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Tag: Kemps Ridley Sea Turtle

The content below has been tagged with the term “Kemps Ridley Sea Turtle.”

Articles

  • A beach covered in sea turtle eggs and other debris washed ashore from Hurricane Dorian
    Information icon Debris and sea turtle eggs washed up by Hurricane Dorian at Archie Carr NWR. Photo by Erin Seney, UCF Marine Turtle Research Group.

    Dorian report: Sea-turtle nest losses could have been worse

    September 19, 2019 | 5 minute read

    Hurricane Dorian obliterated hundreds of sea-turtle nests at National Wildlife Refuges as it clawed north along the Atlantic coast earlier this month, officials with the U.S. Fish and Wildlife Service (Service) said. But it could have been much worse. The storm, wildlife refuge staff noted, had dissipated as it neared the fragile, sandy shores where turtles lay eggs. It obliterated some nests, but left others intact. Eroded sand dunes and a lost sea turtle egg at Archie Carr National Wildlife Refuge.  Learn more...

  • Two people work together to lift a large sea turtle next to a wheelbarrow.
    Information icon Jeff Schlafke and Anna Clark from Panama City but working in Cape San Blas, Gulf County, Florida where the stunned turtle event occurred. Photo by USFWS.

    Service helps sea turtles hit by Florida freeze

    January 8, 2018 | 2 minute read

    The U.S. Fish and Wildlife Service helped rescue hundreds of near-frozen sea turtles during Florida’s recent cold snap. Roughly 900 threatened or endangered turtles, mostly green turtles, but including Kemp’s Ridleys and loggerheads, were pulled from the Gulf of Mexico and the Atlantic Ocean as water temperatures dropped below 50 degrees. Most were taken to the Gulf World Marine Institute in Panama City Beach where they were warmed up and fed, according to the Florida Fish and Wildlife Conservation Commission.  Learn more...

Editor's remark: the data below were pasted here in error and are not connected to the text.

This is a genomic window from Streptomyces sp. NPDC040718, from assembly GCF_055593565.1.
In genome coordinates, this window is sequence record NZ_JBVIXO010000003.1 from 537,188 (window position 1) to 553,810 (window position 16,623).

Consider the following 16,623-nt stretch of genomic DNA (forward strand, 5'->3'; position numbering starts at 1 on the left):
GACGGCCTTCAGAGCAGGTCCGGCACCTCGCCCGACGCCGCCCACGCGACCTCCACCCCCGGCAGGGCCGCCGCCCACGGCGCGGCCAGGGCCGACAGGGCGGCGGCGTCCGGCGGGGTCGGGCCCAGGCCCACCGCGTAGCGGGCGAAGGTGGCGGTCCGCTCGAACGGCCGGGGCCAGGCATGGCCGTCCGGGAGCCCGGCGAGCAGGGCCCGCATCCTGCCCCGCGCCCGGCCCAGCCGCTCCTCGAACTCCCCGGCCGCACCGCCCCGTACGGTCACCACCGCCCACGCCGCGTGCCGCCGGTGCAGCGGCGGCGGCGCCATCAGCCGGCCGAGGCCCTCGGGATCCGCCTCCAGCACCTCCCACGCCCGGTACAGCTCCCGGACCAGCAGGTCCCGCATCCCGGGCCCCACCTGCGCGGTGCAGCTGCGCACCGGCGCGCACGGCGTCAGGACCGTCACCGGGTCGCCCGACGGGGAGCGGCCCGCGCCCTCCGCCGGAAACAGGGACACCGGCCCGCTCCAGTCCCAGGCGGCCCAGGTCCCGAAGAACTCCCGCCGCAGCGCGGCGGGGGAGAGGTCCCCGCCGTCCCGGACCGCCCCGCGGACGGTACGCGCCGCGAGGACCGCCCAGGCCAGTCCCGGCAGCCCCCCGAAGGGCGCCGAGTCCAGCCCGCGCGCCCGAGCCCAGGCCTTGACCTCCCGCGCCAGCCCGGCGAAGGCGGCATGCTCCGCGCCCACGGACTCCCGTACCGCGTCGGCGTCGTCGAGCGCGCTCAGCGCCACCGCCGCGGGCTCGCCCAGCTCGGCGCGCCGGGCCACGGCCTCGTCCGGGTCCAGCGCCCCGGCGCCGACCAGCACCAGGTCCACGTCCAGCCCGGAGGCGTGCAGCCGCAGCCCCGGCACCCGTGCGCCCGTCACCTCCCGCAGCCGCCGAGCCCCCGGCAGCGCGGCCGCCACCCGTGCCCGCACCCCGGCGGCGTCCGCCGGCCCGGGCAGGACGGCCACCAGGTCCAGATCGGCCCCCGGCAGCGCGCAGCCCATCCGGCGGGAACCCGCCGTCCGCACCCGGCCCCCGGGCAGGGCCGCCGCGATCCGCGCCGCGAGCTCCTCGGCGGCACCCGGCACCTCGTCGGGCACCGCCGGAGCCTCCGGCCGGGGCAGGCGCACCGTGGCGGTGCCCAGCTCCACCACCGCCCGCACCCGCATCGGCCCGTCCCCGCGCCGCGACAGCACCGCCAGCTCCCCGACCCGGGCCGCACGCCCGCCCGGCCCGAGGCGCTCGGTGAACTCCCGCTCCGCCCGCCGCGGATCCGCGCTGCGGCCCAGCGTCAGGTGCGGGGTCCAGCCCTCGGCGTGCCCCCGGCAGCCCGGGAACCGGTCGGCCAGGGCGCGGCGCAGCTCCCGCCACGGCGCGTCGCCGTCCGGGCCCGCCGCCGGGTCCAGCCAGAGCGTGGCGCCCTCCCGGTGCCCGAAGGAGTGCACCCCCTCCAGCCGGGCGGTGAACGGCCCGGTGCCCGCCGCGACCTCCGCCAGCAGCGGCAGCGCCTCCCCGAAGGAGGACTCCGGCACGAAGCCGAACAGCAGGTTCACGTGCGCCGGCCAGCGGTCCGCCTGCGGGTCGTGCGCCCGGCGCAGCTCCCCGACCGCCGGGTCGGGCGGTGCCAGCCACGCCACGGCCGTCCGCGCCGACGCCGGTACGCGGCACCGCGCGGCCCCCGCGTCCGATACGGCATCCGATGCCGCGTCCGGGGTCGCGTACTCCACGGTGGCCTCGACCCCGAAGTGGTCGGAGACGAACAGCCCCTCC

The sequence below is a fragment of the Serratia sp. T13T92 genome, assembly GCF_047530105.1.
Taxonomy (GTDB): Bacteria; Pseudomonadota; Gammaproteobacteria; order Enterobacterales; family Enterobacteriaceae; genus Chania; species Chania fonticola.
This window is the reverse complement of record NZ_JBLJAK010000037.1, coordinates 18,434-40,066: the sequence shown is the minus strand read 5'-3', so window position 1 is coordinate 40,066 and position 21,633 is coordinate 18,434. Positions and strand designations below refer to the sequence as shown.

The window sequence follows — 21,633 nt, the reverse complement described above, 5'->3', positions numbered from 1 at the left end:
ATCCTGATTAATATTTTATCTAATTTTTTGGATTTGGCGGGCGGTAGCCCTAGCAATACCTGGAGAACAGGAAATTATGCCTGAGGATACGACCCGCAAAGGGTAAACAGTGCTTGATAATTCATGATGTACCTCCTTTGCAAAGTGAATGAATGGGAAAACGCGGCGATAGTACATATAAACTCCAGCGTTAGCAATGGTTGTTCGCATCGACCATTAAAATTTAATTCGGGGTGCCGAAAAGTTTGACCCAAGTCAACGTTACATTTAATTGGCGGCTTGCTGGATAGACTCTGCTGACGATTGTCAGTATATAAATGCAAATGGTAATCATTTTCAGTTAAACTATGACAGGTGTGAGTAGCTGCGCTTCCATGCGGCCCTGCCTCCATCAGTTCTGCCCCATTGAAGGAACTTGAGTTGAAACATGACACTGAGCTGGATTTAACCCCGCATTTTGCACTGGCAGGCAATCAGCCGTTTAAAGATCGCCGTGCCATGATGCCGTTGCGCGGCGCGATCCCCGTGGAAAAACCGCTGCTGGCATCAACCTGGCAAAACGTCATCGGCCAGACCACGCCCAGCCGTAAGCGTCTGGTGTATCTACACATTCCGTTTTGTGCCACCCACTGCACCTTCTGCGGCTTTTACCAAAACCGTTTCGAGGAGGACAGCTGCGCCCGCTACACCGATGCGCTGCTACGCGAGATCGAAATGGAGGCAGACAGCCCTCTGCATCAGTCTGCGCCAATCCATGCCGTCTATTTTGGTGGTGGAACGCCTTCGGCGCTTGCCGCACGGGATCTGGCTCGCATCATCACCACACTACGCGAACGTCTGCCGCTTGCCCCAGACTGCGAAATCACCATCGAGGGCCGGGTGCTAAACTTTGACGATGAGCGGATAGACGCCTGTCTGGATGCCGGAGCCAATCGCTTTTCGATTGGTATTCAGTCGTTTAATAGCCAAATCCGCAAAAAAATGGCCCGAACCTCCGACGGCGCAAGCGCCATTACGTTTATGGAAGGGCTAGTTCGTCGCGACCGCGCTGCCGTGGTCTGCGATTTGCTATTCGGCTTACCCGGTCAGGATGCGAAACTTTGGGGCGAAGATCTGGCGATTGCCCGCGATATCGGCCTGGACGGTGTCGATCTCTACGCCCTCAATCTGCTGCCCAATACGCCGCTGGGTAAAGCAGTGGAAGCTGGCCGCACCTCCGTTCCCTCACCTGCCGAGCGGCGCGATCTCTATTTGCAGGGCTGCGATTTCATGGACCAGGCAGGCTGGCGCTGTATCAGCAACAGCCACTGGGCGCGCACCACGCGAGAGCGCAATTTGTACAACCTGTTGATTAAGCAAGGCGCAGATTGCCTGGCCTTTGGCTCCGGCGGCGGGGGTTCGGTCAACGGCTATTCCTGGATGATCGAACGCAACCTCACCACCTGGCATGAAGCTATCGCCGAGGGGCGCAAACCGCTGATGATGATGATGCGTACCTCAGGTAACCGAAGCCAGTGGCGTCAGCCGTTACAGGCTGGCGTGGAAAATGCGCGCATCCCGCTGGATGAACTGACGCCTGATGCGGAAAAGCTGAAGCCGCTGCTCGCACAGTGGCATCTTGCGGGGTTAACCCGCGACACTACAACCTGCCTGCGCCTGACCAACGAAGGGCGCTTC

• A tiny loggerhead hatchling hustles towards the ocean.
    Loggerhead hatchling meets ocean. Photo by Becky Skiba, USFWS.

    Moonlighting in Alabama

    November 6, 2017 | 5 minute read

    Lisa was keeping a watchful eye on a sea turtle nest, which laid beneath the sand. A Share the Beach volunteer for more than 16 years, Graham knew the routine: a female sea turtle nested in that spot two months ago, which meant the eggs could hatch at any time.  Learn more...

Infographic

  • Hurricane Irma and sea turtles

    This infographic discusses the impact of hurricanes in Florida during sea turtle nesting season, and asks that you never touch any exposed eggs or disturbed nests. Although nearly 90 percent of sea turtle nesting in the United States occurs in Florida in March through October, a major hurricane there during this period doesn’t mean all is lost. Mother sea turtles “hedge their bets” by depositing eggs in several nests over the course of the season, so there is a high probability that at least a few of the nests will incubate successfully even if a serious storm hits.  Learn more...

News

  • Kemps ridley sea turtle laying in the sand. Large with grey shell and yellow body with grey speckles.
    Kemps ridley sea turtle. Photo by NER Sea Turtle Stranding Network.

    New report assesses the impacts of emerging threats on Gulf coast species and ecosystems

    November 13, 2015 | 3 minute read

    The U.S. Fish and Wildlife Service today released its Gulf Coast Vulnerability Assessment (GCVA), a comprehensive report that evaluates the effects of climate change, sea level rise and urbanization on four Gulf Coast ecosystems and 11 species that depend on them. The ecosystems are mangrove, oyster reef, tidal emergent marsh and barrier islands. The species are roseate spoonbill, blue crab, clapper rail, mottled duck, spotted seatrout, eastern oyster, American oystercatcher, red drum, black skimmer, Kemp’s ridley sea turtle and Wilson’s plover.  Read the full story...

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